The ride is a mere 30 minutes ride, through semi concrete and muddy roads passing through paddy fields, casurina plantations and under-developed villages. The path was rustic , the air very calm but the sun god too harsh.

On the way we also saw shared autos, but they were mostly for local people's commute.
Talsari is not as popular as Digha or Puri, so at anytime there are fewer tourists than the other two, but sadly the beach is not that well maintained. Once you go near the beach there is a strong smell of fish all around, I saw a lot of people returning back to their cars because they could not stand the smell. I think the beach is slowly developing as a tourist destination.

 But once you start tolerating the smell and heat, you slowly start enjoying the place. There are so less people, no hawkers, no touts...only a handful of local fisherman and some temporary shops scattered here and there. So this reminds me of another think, there are no such places for lunch. Either you pack your own food or better still is to have it on your way.

Talsari is unique because apart from the quietness,you can see the river estuary as well as the sea beach. If you go during the high tide, then you need to take a boat and that will take you till sea. The boats I think take a very nominal charge of  INR 30 per person to take you till the sea.Whereas during low tide, you can walk on the river bed and walk till the sea beach. By the time we reached Talsari, it was low tide so we got down on the river bed, walked through the sand dunes and the little puddles filled with water and reached the beach.

There are motorbikes available for as little as INR50, however we preferred a light stroll. Low tide has a big advance than high tide, you can walk on the river bead , can do beach combing. Also you will see red crabs, tiny white crabs, jelly fish, star fish, live shells and very rarely sea cucumber. We were lucky to find a few fiddler crabs.


A perfect shell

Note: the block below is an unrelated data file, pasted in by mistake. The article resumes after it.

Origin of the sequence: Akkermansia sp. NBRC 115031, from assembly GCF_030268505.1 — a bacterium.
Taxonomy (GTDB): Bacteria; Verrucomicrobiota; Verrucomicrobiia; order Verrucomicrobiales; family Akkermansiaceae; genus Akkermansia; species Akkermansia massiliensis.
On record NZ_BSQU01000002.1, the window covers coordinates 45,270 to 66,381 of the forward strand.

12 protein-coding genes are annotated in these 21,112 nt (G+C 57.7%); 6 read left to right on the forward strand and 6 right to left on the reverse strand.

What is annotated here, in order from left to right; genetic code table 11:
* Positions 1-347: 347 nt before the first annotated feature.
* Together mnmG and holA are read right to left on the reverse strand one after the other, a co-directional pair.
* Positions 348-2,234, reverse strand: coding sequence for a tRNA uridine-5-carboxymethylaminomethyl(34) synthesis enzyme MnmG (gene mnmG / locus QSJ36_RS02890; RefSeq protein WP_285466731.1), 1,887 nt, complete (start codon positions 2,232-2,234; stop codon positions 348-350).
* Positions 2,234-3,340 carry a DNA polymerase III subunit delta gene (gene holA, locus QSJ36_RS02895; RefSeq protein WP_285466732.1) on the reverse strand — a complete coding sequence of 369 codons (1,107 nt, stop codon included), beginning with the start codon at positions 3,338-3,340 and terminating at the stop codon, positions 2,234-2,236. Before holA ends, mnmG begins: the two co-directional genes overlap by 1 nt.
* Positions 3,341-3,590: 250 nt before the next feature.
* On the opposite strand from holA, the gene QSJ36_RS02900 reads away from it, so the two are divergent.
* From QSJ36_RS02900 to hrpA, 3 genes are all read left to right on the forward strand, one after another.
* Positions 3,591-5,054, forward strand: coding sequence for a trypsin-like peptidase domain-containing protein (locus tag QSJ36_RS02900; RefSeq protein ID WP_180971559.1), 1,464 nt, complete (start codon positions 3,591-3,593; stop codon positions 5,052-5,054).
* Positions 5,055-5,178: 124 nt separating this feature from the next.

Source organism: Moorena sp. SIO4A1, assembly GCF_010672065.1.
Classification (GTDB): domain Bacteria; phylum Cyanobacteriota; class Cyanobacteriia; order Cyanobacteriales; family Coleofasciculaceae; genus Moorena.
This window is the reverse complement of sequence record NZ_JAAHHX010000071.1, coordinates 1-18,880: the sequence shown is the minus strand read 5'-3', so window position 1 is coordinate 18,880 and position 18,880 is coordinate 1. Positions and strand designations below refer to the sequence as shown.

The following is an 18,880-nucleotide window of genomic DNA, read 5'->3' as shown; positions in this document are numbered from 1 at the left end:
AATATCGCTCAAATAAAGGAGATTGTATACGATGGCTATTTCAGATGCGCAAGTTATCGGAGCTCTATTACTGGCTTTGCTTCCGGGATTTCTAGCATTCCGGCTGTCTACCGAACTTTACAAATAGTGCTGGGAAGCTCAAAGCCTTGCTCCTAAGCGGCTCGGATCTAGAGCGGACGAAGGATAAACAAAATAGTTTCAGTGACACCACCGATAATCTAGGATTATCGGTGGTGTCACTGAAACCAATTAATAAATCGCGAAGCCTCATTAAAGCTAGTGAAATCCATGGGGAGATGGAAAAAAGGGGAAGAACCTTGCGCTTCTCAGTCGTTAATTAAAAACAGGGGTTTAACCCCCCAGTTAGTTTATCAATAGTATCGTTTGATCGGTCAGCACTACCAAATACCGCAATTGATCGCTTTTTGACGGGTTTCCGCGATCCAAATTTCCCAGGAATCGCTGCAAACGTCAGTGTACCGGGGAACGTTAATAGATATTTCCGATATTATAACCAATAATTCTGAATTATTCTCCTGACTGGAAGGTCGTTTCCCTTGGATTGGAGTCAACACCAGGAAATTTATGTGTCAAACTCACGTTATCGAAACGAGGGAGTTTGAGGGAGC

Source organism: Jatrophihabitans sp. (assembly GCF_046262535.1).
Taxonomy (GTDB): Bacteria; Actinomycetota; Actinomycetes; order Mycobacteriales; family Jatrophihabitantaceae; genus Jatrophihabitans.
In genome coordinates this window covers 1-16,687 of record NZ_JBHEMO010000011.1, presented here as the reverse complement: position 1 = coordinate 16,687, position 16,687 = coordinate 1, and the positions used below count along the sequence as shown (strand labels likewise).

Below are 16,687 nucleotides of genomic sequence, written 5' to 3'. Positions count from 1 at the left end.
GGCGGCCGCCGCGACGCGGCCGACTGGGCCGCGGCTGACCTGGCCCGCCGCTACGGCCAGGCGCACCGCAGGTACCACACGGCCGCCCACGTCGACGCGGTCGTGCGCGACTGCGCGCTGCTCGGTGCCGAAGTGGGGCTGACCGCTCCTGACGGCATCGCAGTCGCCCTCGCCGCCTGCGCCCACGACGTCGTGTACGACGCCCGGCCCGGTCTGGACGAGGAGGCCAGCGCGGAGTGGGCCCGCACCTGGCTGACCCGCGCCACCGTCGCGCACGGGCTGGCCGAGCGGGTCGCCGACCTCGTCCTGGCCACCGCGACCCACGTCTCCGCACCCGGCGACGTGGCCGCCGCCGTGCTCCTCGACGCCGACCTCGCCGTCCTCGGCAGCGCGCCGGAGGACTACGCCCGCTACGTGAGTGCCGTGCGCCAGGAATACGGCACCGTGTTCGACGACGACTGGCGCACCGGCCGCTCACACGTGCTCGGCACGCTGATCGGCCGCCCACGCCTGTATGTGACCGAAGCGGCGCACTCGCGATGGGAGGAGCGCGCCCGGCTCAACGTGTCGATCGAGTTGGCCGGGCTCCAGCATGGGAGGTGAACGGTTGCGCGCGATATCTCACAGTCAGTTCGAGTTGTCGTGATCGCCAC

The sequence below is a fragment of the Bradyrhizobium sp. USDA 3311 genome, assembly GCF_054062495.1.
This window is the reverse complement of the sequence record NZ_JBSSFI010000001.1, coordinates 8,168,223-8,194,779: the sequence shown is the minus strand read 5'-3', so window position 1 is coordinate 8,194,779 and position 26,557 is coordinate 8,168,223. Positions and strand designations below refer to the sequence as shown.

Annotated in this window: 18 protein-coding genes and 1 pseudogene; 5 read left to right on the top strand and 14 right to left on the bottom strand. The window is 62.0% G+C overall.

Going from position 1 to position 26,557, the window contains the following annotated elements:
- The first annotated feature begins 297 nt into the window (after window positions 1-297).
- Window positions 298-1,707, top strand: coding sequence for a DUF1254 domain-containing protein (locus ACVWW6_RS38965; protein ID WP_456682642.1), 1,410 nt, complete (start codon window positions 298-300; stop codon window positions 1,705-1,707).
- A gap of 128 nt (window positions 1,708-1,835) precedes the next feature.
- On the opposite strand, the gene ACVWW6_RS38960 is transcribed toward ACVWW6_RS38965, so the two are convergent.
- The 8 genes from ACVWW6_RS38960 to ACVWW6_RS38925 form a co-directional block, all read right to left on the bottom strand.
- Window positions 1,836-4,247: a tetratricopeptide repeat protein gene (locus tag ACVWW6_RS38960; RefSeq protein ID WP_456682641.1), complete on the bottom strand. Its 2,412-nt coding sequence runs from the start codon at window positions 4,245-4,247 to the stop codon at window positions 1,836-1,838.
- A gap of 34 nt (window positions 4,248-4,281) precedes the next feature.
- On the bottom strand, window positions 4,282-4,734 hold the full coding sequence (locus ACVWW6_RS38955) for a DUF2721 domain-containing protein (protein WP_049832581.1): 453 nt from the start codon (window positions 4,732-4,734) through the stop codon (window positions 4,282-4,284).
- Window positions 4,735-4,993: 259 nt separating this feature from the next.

what a cute mini crab

star fish

red crabs

river bed

fishing boat

A massive jelly fish on the beach

Squid

sea shells

sea shells

Shell
A crab and its hole


I got to know from the locals that the sunrise looks pristine on Talsari beach, but for that one needs to stay at Government Panthanivas which is a government guesthouse very close by. For pre-booking you may contact through OTDC website. Apart from that there are not too many options for staying.

Almost after an hour and half on the beach, we came back to our auto. The Sun was getting unbearable. We came back to our hotel in Digha. We thanked our auto- driver and he thanked us back with a note requesting us to hire him only if we again come to Digha.

Information Titbits:

Talsari is a less known beach in Orissa. It is very near to the popular beach known as Digha in WB.
Half a day trip can be arranged from Digha by renting an auto rickshaw.

There are no such places  for night stay except the OTDC Panthanivas. Charges are nominal and food is simple yet tasty.
Not an ideal place for shopping.

Tuesday, 4 April 2017

Top 4 Summer Destinations in South India


Now that the mercury is nearing to 40 degree Celsius, I am certainly getting crazy to pack off my bags and head for some cool destination.

Here are our top four pics for summer destinations in South India and the numbering has nothing to do with preference.

1. Ooty

The first name that comes to mind whenever we think of any proper hill station in South. Though Ooty is very touristy now a days, still it is an awesome place to relax, breathe some fresh air, do boating on Ooty lake and watch the warm orange tinge on the coniferous trees as the sun sets in.